- Applying a Speed Change
- Editing with Fit to Fill
- Creating and Changing Speed Segments
- Using the Speed Tool
- Applying a Freeze Frame Effect
- Exploring the Motion Effects Tab
- Zooming the Image View
- Sizing and Positioning an Image
- Rotating an Image
- Cropping and Distorting an Image
- Creating and Nesting Comps
- Copying and Pasting Motion Attributes
- Creating a Motion Path
- Modifying a Motion Path
- Creating Favorite Motion Effects
- What Youve Learned
Creating a Motion Path
Today, an editor is not only expected to edit, but to composite effects and build animations as part of an integrated process. As an Avid editor, you’ve most likely created motion paths for your projects. While creating motion paths in Avid is nothing new, adjusting them in Final Cut Pro may be quicker and easier. For example, in Avid 5, you can move keyframes in the motion path. But in FCP, you can add keyframes and manipulate interpolation which results in more flexibility when changing the motion path.
Figure 10.55 Avid Effect mode window with image handles
What Is a Motion Path?
As in Avid, a motion path reflects the changes in position an image makes over time. A motion path needs a minimum of two keyframes, creating at least a starting and stopping position on the path. When the Image+Wireframe mode is active, the motion path becomes visible, and you can make changes to it directly in the Canvas window.
The principle behind motion paths is simple. After you place an initial position keyframe, FCP automatically creates a new keyframe for any position change that occurs afterward. The simplest use of a motion path is to fly an image or a title across the screen. If this is new territory, try a simple motion path first. In the following images, two keyframes were used to animate the clip moving into the image area.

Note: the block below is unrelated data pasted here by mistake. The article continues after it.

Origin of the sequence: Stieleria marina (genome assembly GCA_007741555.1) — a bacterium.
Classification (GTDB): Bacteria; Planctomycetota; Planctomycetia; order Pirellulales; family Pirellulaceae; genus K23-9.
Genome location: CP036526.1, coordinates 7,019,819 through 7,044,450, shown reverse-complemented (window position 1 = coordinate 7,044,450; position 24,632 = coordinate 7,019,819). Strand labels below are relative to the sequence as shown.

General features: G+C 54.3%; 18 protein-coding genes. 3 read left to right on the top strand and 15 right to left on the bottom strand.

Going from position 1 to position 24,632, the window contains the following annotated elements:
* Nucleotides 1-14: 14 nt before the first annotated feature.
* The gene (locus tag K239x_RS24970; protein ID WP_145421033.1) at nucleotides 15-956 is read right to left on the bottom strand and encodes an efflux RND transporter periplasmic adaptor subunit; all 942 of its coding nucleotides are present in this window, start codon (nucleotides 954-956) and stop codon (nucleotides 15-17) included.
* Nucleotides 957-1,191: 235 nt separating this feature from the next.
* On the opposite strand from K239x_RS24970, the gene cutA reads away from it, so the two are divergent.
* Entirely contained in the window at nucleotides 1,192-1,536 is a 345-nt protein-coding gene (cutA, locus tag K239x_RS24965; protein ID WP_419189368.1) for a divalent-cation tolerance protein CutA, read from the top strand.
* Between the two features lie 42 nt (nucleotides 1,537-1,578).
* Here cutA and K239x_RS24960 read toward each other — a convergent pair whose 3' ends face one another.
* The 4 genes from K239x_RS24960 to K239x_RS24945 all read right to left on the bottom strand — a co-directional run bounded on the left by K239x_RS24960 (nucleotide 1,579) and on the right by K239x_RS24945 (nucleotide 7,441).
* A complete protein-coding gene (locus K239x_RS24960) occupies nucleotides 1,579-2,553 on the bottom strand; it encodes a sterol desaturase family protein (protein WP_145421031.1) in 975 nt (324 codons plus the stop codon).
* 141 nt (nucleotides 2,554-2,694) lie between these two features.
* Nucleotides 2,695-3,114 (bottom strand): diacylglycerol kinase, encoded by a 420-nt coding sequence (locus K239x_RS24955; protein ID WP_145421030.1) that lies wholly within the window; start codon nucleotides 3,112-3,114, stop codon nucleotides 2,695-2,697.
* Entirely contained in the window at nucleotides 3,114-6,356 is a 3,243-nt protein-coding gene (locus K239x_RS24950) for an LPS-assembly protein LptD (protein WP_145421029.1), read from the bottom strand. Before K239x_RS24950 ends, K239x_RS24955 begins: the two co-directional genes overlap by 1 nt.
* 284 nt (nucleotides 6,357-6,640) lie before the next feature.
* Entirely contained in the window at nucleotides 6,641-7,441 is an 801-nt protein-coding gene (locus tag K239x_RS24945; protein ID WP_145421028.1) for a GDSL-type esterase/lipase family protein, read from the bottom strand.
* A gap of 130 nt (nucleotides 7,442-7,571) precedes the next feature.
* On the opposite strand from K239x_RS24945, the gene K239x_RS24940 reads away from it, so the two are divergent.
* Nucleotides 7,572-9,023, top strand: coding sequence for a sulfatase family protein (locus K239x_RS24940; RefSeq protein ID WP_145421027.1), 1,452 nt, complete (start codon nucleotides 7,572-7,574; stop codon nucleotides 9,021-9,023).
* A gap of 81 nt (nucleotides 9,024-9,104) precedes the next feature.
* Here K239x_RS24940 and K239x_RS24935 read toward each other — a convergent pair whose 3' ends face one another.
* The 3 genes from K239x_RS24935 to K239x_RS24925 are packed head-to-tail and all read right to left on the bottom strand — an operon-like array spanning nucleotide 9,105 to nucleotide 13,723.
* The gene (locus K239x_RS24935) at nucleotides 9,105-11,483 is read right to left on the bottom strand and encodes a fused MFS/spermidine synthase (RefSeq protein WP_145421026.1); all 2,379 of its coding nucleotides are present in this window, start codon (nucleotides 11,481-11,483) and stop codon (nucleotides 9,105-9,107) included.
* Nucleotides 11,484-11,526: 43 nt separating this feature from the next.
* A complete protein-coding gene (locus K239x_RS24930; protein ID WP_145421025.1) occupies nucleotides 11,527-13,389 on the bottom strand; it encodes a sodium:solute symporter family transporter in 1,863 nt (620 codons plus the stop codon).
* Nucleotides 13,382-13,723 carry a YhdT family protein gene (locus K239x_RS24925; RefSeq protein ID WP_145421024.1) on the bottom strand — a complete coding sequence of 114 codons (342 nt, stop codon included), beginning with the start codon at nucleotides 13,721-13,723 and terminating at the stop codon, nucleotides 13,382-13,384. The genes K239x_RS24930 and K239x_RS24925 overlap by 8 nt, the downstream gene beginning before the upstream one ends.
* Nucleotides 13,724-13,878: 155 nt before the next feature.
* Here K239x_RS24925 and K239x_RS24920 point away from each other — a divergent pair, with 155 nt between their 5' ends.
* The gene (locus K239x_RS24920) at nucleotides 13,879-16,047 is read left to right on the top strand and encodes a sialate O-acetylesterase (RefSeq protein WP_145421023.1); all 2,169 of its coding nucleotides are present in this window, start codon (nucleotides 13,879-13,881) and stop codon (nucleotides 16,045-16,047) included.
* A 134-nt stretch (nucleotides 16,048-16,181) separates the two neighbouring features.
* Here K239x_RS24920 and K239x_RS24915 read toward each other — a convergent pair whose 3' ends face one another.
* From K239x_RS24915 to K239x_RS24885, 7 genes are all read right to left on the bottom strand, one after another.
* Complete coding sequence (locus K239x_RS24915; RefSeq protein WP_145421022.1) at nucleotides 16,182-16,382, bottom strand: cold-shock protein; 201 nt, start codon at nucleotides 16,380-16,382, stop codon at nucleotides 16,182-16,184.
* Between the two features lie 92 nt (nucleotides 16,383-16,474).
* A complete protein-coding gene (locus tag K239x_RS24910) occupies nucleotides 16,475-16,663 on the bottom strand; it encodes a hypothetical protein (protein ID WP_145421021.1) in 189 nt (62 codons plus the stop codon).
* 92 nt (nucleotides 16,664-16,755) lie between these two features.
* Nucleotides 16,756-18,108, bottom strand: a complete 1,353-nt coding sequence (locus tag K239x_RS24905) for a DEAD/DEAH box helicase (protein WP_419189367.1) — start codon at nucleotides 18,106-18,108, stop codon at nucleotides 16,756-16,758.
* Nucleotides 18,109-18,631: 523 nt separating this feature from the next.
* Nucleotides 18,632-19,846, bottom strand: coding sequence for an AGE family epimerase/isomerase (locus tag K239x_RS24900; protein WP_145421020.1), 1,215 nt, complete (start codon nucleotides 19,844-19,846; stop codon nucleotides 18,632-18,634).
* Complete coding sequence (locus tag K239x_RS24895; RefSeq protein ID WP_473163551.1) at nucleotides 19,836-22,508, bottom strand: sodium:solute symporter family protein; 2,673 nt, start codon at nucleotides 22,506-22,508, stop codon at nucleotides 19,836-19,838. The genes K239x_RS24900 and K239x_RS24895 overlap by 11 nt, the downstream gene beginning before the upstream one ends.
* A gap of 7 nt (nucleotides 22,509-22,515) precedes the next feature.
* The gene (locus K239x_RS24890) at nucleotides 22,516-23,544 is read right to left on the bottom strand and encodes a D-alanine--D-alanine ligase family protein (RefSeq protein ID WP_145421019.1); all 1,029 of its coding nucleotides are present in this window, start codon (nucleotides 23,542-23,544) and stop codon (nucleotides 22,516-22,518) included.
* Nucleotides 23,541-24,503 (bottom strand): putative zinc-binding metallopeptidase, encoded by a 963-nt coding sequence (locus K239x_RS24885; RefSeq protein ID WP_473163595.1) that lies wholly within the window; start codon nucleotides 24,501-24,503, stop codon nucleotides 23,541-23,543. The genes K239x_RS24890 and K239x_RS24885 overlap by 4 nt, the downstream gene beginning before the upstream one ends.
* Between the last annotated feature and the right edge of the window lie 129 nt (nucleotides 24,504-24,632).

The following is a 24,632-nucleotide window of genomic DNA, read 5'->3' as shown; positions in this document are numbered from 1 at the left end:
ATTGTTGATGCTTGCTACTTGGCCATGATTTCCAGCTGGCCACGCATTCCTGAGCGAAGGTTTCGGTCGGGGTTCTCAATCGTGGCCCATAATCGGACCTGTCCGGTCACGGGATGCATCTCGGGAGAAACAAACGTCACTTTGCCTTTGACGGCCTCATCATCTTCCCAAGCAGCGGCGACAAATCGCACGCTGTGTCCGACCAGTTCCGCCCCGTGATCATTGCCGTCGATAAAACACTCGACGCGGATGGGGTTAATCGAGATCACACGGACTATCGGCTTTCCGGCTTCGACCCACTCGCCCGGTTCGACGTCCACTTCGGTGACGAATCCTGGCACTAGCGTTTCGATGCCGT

Figure 10.56A Keyframe 1—starting location
Figure 10.56B Interpolated motion between keyframes
Figure 10.56C Keyframe 2—ending location
To create a simple motion path:
- In the Timeline, double-click a clip to open it in the Viewer and position the Timeline playhead at the beginning of the clip.
- In the Canvas, turn on Image+Wireframe mode, or press W.
- Change the Canvas zoom view to 12 or 25 percent so you can see outside the active image area when the image is moved offscreen.
- In the Canvas window, click and drag the image off the screen to the left. (Hold down Shift to constrain horizontal and vertical movements.)
- To set a keyframe at this location, do one of the following:
In the Viewer, click the Motion tab and click the Keyframe button for the Center parameter, which controls the image’s position.
Click the Keyframe button in the Canvas to apply a keyframe to all motion attributes at this location. You can also press Control-K to achieve the same result.
Control-click the Keyframe button in the Canvas and select the specific parameter for which you want to set a keyframe.
When the playhead is over a keyframe in Image+Wireframe mode, the wireframe appears green.